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Settling scores at the Sawaya Gardens

In this second part of the Sawaya Garden Trials report, we look at high-scoring genera and representative varieties using the new points-based grading system.


January 24, 2022
By Melhem Sawaya


Topics
Sawaya Garden Trials in Waterford, Ont.

In last month’s issue of Greenhouse Canada, part one of this article discussed how some products tend to look great at purchase time but do not last until mid-June. Meanwhile, other products do not look so great at purchase time, but improve rapidly when they are in the garden and will last till frost. Using examples from the Sawaya Garden Trials, I shared varieties that fit both scenarios. 

In the last issue, I also shared some important reasons for staying informed about the different cultivars firsthand. In addition to differences in appearance at purchase time, some plants simply need a different sized container or a different retail time to show off their potential. In this second part of the Sawaya Garden Trials report, I will share information on the genera which customers usually gravitate towards. Of course, there are varieties in each genus that perform much better than others.

This year, I also introduced a points-based grading system. Varieties were scored based on the following characteristics with their weighting in brackets:

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  • General ease of maintenance (3)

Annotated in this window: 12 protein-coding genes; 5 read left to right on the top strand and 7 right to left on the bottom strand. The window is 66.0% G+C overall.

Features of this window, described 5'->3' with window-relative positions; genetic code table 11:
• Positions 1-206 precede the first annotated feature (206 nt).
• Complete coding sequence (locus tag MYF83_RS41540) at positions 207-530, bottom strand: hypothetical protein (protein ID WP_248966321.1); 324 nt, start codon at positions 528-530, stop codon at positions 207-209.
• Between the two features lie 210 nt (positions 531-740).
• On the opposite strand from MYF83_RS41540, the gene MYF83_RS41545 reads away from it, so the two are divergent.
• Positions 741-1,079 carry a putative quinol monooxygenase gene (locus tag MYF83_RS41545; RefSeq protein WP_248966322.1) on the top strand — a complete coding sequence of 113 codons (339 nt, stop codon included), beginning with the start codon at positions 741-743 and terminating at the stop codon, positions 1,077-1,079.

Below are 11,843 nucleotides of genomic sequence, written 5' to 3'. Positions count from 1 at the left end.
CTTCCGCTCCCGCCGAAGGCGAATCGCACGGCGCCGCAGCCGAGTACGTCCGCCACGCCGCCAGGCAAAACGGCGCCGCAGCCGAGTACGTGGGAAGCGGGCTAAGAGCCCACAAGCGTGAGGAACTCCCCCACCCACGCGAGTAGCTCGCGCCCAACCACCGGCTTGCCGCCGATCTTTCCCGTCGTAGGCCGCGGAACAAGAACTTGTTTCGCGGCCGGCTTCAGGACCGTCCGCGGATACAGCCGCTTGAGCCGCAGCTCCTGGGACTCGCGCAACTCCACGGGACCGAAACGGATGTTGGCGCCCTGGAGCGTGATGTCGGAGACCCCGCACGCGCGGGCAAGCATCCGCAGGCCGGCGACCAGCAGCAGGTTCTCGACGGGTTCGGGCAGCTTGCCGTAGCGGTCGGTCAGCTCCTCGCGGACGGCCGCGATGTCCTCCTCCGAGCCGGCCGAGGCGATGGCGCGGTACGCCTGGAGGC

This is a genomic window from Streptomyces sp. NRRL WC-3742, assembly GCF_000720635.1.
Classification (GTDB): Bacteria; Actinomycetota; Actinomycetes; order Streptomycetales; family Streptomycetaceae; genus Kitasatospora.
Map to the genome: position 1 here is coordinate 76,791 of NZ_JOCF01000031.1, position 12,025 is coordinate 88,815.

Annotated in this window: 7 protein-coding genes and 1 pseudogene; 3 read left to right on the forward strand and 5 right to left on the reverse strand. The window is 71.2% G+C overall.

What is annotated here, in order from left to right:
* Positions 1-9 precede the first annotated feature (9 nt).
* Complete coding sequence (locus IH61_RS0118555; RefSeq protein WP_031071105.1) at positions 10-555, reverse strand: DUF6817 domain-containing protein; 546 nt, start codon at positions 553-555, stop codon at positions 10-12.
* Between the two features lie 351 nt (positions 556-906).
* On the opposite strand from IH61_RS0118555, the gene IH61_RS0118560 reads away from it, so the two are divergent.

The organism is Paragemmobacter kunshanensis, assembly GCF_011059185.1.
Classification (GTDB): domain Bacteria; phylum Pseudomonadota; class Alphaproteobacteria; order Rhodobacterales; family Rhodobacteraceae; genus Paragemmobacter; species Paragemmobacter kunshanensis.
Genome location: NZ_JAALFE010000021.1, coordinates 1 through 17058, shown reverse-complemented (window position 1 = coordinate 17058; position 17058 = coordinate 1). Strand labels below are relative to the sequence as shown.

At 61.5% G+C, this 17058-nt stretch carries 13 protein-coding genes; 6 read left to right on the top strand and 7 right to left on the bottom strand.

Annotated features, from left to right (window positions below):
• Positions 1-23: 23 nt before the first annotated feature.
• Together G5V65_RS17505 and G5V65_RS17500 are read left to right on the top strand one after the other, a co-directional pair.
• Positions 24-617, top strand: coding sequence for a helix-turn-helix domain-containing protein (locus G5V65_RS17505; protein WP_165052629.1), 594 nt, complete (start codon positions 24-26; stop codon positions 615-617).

• No need for deadheading (3)
  • Heat tolerance(10)
  • Cold tolerance (4)
  • Rain tolerance (6)
  • Wind tolerance (4)
  • Draught tolerance (3)
  • Flower recovery after the rain (10)
  • Flower power (7)
  • Disease and insect tolerance (5)
  • Demand for fertilizer (2)
  • 10-metre plant – I.e., Looks good only from 10 metres away or less (5)
  • 10-to-100 metre plant – I.e., Looks just as great from 100 metres away as it does 10 metres away (10)
  • Performance longevity (8)
  • Input cost – Price, number of plants per pot and required growing time (10)
  • Customer appeal (10)

These were the criteria on which I based the evaluation of each cultivar. If you think I missed some aspect that should be included in the evaluation, or if the grading should be adjusted, I will gladly look at suggestions.

For the simplicity of this article, the plants are scored as:

  • Excellent (90-100)
  • Very good (80-89)
  • Good (70-79)
  • Fair  (50-69)
  • Poor (below 50)

Before you start looking for the poorest scoring plants, I did not include any in this article. However, the breeders know it, and I am sure they are improving the variety or discarding it.

Here were some of the best scoring varieties, grouped by genus.

Petunia

As a genus, the petunia is the best for showcasing outdoors in the garden, especially ones that bounce back fast after the rain. That is why at the Miracle Gardens in Dubai, UAE, the only genus there is the petunia – with eight million of them on an eight-acre site. The plants are there from November till April, with little rain and warm-to-hot weather. Take a minute and Google ‘Miracle Gardens Dubai’ to see what I am talking about.